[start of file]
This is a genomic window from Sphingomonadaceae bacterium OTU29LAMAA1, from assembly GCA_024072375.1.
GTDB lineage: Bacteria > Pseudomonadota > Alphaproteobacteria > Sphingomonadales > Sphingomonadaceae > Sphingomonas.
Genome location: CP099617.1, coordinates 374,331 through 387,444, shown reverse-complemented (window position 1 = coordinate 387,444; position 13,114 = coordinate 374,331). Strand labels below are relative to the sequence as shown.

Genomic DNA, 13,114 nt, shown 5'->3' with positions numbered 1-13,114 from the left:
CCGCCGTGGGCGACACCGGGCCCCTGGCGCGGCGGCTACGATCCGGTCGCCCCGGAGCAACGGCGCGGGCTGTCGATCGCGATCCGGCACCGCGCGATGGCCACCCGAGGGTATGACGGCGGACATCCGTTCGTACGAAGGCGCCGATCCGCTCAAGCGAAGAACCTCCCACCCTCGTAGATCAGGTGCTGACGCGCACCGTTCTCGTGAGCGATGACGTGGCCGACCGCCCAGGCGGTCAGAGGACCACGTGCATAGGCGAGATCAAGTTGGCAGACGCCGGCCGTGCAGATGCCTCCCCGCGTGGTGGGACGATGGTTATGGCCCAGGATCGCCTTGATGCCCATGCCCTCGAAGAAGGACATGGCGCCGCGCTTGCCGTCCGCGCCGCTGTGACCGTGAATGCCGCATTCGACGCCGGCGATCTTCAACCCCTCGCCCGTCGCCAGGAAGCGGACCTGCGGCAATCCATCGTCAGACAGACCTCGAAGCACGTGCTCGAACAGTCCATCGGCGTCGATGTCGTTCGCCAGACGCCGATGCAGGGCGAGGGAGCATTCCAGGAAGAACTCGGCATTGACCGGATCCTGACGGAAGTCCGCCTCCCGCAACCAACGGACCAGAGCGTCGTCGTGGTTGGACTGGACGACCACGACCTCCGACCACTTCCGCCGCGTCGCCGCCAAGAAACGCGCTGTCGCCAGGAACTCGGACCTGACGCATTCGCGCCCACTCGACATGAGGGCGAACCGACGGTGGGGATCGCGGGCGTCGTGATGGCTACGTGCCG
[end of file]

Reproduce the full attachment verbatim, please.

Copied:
This is a genomic window from Sphingomonadaceae bacterium OTU29LAMAA1, from assembly GCA_024072375.1.
GTDB lineage: Bacteria > Pseudomonadota > Alphaproteobacteria > Sphingomonadales > Sphingomonadaceae > Sphingomonas.
Genome location: CP099617.1, coordinates 374,331 through 387,444, shown reverse-complemented (window position 1 = coordinate 387,444; position 13,114 = coordinate 374,331). Strand labels below are relative to the sequence as shown.

Genomic DNA, 13,114 nt, shown 5'->3' with positions numbered 1-13,114 from the left:
CCGCCGTGGGCGACACCGGGCCCCTGGCGCGGCGGCTACGATCCGGTCGCCCCGGAGCAACGGCGCGGGCTGTCGATCGCGATCCGGCACCGCGCGATGGCCACCCGAGGGTATGACGGCGGACATCCGTTCGTACGAAGGCGCCGATCCGCTCAAGCGAAGAACCTCCCACCCTCGTAGATCAGGTGCTGACGCGCACCGTTCTCGTGAGCGATGACGTGGCCGACCGCCCAGGCGGTCAGAGGACCACGTGCATAGGCGAGATCAAGTTGGCAGACGCCGGCCGTGCAGATGCCTCCCCGCGTGGTGGGACGATGGTTATGGCCCAGGATCGCCTTGATGCCCATGCCCTCGAAGAAGGACATGGCGCCGCGCTTGCCGTCCGCGCCGCTGTGACCGTGAATGCCGCATTCGACGCCGGCGATCTTCAACCCCTCGCCCGTCGCCAGGAAGCGGACCTGCGGCAATCCATCGTCAGACAGACCTCGAAGCACGTGCTCGAACAGTCCATCGGCGTCGATGTCGTTCGCCAGACGCCGATGCAGGGCGAGGGAGCATTCCAGGAAGAACTCGGCATTGACCGGATCCTGACGGAAGTCCGCCTCCCGCAACCAACGGACCAGAGCGTCGTCGTGGTTGGACTGGACGACCACGACCTCCGACCACTTCCGCCGCGTCGCCGCCAAGAAACGCGCTGTCGCCAGGAACTCGGACCTGACGCATTCGCGCCCACTCGACATGAGGGCGAACCGACGGTGGGGATCGCGGGCGTCGTGATGGCTACGTGCCG